For online shoppers, every second matters: One second of delay can lead to a 7% drop in conversions and 11% loss of page views, and 16% in customer satisfaction.
Improve site speed to deliver a smooth shopping experience
According to a shopping behavior analysis by Kissmetrics, 47% of consumers expect a webpage to load in 2 seconds or less.
To speed up page load time, consider the followings:
- Run a site speed diagnosis
- Delete unused plugins and themes
- Optimize images by reducing the size and changing the format
Lack of support in the middle of online checkout results in a higher cart abandonment rate
Your customers may have questions holding them back from buying, like additional information on your product features, shipping methods, or detailed payment information.
Missing delivery and return policy will also make customers hesitant to complete a purchase. This also includes if the checkout process is complicated and there is not enough information about how to run the payment procedures, shoppers have no choice but to leave.
A Forrester report says that “44% of consumers think that having questions answered by a live person while in the middle of an online purchase is one of the most important features a website can offer.”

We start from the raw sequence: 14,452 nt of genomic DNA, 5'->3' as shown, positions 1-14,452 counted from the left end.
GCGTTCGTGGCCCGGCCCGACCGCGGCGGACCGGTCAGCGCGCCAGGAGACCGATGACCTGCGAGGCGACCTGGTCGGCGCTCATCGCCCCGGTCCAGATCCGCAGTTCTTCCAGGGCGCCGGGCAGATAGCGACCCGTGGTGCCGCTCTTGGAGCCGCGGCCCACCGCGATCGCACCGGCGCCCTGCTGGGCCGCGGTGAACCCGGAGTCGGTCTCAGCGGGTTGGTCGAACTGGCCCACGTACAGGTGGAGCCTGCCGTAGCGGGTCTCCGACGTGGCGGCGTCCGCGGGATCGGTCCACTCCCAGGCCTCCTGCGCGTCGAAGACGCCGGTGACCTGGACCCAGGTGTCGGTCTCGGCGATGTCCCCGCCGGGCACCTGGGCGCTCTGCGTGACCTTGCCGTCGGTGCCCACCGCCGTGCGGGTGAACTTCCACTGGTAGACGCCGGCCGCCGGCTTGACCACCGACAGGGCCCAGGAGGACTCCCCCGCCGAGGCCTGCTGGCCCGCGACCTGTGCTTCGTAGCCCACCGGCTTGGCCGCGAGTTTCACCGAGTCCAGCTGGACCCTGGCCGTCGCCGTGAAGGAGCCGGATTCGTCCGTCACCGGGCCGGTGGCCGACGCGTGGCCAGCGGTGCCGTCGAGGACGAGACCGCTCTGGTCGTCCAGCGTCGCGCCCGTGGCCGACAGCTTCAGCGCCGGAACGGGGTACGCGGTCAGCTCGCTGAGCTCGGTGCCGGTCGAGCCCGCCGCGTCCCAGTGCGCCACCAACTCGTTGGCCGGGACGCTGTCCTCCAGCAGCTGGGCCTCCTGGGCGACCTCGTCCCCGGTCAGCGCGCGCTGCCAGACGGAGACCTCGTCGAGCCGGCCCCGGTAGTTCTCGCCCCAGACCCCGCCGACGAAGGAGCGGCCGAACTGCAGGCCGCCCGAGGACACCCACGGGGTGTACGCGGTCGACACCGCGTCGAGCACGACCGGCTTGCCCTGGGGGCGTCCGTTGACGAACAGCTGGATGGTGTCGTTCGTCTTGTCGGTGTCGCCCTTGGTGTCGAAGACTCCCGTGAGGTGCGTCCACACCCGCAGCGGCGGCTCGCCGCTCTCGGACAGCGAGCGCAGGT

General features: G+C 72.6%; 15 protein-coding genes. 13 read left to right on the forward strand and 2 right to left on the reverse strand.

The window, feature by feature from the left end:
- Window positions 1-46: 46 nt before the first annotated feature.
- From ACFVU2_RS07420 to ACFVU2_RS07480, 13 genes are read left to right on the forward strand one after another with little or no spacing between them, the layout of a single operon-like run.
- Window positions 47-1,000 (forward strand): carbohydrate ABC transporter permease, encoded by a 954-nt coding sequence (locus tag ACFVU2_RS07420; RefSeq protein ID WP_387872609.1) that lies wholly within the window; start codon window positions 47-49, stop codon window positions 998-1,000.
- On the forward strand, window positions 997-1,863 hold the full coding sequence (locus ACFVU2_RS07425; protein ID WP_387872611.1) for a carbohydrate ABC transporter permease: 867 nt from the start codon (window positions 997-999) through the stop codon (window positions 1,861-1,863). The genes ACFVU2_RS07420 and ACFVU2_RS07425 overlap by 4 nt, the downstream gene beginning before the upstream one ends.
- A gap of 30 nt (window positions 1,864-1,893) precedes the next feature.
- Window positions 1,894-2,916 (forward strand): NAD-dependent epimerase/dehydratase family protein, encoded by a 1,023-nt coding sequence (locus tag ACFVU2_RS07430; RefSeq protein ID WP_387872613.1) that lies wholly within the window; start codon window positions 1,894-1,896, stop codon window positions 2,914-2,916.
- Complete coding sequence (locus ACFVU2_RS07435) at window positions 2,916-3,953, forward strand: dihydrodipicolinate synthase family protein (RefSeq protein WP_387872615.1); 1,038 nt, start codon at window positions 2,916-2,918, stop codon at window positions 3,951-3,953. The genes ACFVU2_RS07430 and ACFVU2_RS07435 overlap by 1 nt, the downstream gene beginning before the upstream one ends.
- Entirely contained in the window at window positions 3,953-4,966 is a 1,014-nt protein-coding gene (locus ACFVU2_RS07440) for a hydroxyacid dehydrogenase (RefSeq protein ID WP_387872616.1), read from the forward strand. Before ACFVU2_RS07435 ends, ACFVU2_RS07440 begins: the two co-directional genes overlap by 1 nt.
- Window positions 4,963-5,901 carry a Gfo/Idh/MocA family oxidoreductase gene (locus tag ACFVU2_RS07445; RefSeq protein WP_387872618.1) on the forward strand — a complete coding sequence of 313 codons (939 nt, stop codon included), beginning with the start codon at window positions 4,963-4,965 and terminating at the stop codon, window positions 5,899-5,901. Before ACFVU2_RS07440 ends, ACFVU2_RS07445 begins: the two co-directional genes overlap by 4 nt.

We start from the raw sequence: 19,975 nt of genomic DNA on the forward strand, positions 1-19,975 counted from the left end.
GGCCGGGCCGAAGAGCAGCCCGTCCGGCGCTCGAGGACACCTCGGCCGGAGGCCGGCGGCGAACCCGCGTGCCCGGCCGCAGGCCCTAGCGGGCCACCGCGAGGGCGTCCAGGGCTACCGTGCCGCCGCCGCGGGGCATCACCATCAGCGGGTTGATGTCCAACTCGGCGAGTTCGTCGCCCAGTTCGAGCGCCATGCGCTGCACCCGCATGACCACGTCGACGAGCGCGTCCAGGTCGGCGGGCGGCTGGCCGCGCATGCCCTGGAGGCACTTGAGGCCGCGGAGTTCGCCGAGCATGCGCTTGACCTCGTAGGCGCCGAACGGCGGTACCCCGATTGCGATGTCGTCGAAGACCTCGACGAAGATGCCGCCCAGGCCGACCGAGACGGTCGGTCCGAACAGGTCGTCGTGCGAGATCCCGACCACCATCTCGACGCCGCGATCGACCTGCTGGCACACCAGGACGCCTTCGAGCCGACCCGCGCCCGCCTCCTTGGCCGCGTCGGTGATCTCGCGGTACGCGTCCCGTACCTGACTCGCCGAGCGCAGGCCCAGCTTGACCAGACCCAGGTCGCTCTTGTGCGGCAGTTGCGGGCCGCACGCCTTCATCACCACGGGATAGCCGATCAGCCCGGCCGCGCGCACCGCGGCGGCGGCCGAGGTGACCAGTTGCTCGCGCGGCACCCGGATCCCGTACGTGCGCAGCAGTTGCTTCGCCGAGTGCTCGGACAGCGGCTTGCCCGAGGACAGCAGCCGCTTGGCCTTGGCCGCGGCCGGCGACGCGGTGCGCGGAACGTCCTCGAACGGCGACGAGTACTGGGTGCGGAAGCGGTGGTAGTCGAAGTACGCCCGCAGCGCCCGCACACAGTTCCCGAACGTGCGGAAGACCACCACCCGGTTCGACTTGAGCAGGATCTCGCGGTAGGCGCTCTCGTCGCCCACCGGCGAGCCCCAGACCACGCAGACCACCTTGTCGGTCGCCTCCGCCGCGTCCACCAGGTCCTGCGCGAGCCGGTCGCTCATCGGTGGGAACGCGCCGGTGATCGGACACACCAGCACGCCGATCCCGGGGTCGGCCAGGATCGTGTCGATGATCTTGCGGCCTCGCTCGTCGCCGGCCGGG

Add live chat to the cart page to ease the checkout process
Customers want to get a quick answer to their questions and a fast solution to their problems. Options like click-to-call and live chat are a great way to keep talking to customers through the buying process.
Live chats are one of the ideal customer service tools to provide the quickest communication for eCommerce businesses.
Live chat, or pop-up chat windows can help visitors with immediate assistance from the help desk. If a customer is stuck on a certain page for a long time, pop-up chats can ease their doubts about all the ways of the checkout process.
Poor mobile shopping experience triggers consumers to leave checkout uncompleted
Over 50% of online shopping now happens on a mobile device.
Customers are more likely to exit without checking out when the mobile experience is not as good as desktop. Overlay of widgets, form popups, constant zooming in keeps users frustrated.
Brilliance says that the smaller the size of the screen, the more likely a customer will not purchase. This shows itself in the higher abandonment rate of 85.65 percent for mobile users.
Optimize your store for mobile shopping
Automatically displaying the numerical keyboard, selecting default billing the same as a shipping address, using an easy-to-tap full-width text row to make the text easier to input are the common practices to optimize checkout for mobile.
More Tips To Fasten The Checkout Process
Display promo popups that highlight discounts if there is no available free shipping